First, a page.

Still, in spite of this seemingly peaceful movement, there is clearly an intellectual shift now prevalent in both the Catholic church (even to the highest levels of its hierarchy), and also the Evangelical churches in America. This shift appears to be a Marxist one, and that primarily in the realms of metaphysics and morals.

Marxist Metaphysics and Post-Metaphysical Christianity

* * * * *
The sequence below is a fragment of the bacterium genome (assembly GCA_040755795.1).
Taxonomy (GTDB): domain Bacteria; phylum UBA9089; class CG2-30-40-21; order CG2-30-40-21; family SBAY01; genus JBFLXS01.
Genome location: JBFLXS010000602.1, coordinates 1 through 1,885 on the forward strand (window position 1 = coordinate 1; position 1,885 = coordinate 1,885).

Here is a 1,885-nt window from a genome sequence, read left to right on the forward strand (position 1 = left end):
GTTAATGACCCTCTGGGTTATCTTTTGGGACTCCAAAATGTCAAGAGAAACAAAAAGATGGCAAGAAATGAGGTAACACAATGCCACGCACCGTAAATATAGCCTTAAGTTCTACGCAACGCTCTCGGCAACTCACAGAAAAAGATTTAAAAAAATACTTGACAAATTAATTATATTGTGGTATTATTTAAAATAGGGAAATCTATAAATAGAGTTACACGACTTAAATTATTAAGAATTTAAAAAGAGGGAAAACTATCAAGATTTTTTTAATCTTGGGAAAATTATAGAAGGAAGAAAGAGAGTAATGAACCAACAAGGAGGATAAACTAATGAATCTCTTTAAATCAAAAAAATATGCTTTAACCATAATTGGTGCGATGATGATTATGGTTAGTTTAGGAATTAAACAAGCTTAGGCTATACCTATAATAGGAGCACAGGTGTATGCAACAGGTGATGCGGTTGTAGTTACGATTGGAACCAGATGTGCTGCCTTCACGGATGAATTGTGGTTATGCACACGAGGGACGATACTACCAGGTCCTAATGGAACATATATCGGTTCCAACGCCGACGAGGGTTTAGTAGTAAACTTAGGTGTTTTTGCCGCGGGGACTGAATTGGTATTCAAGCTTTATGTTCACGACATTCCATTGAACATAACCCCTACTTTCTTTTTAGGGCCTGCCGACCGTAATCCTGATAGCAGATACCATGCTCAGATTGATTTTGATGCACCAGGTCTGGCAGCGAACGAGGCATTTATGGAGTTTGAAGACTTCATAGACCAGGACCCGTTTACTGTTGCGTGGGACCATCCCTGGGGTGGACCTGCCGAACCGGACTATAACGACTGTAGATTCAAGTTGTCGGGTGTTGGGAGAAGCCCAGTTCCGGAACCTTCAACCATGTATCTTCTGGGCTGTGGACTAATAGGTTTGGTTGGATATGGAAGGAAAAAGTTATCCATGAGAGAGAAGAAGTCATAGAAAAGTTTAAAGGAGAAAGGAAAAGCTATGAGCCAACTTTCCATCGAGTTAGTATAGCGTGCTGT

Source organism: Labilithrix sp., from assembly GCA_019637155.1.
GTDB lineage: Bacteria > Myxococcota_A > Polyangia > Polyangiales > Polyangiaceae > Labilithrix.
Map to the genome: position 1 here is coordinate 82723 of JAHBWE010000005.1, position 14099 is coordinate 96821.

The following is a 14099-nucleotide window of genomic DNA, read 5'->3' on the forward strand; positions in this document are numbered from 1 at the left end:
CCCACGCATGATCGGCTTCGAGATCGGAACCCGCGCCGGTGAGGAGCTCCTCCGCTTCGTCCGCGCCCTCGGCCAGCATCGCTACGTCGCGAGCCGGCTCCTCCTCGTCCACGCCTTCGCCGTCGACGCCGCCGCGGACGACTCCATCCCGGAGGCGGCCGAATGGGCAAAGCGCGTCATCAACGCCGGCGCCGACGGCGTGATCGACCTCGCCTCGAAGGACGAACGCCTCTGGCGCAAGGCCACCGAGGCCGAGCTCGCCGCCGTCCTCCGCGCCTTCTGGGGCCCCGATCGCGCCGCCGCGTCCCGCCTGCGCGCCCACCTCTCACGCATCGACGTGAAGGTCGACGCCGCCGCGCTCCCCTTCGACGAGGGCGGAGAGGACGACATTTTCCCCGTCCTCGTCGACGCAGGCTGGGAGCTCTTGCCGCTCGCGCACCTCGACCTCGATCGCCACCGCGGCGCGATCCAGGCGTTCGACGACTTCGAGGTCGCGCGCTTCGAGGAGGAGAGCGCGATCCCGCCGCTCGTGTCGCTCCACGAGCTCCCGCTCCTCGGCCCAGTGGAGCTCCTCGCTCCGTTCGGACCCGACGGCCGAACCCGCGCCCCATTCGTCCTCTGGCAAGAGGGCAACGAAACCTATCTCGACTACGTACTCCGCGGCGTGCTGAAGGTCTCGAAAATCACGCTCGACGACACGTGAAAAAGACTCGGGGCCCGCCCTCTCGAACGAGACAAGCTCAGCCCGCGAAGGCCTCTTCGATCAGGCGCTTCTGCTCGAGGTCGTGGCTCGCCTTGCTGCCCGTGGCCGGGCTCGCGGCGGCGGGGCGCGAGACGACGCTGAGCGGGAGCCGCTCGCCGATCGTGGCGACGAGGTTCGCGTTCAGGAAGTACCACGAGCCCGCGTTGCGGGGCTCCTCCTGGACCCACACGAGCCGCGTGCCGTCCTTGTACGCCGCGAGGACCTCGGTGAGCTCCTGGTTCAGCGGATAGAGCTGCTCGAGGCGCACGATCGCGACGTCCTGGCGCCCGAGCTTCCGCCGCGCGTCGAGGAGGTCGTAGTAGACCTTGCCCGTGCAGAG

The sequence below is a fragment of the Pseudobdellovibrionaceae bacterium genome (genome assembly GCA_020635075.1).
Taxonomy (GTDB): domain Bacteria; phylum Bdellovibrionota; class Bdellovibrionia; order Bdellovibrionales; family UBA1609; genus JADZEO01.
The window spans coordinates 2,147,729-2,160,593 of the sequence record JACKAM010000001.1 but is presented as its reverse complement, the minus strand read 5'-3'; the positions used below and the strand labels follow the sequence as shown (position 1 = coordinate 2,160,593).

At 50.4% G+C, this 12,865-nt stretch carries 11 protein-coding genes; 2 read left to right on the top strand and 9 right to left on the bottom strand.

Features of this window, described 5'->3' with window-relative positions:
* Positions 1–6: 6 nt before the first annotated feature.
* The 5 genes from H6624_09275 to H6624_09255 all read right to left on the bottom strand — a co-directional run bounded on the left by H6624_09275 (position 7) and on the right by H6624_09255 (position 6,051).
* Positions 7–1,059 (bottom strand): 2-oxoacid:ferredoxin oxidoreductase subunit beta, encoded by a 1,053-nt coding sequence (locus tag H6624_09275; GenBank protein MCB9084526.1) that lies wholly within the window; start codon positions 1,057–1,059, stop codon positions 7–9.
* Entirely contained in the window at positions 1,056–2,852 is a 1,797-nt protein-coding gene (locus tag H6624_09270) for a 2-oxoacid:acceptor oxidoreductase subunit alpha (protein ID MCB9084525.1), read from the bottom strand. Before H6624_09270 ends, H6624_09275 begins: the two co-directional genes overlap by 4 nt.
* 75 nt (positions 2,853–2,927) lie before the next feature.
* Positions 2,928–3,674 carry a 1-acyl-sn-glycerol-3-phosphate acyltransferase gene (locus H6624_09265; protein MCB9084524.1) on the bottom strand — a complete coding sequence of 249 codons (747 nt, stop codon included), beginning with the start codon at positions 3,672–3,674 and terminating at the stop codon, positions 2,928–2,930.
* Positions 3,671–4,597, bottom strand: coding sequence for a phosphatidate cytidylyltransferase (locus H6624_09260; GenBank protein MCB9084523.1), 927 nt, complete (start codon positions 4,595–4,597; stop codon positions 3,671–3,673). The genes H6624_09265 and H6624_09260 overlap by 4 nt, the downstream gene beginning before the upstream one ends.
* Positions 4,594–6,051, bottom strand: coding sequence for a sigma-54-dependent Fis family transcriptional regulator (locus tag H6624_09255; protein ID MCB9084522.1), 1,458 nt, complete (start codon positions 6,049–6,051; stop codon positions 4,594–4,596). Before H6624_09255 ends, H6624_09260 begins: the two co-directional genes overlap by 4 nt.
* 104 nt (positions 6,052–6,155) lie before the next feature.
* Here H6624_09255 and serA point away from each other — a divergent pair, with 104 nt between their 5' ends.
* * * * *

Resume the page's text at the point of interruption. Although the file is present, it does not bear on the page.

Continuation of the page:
As is often said amongst philosophers, “Marx turned Hegel on his head.” But, what does that mean? It’s a difficult statement to analyze, since Hegel’s philosophy itself is extraordinarily abstruse. But, the kind of German Idealism that Hegel cultivated could be broadly construed as a metaphysically (and theologically) rich system of thought where the universe was progressing through history toward a sort of absolute synthesis between the transcendent and the immanent, the objective and the subjective. This so-called “Absolute Spirit” was the inevitable and full actualization of God in the world. However, this grand final cause on Hegel’s view was a product of free human conscious activity, of reason perfected; reason that itself is primary in shaping the natural world in which reasonable agents live, and thereby bringing about the final state of things. In short, it is the activity of human reason that, once fully realized in the progress of history, fully actualizes the final cause of the cosmos. Human thought and the ideas it generates shape and ultimately perfect material reality.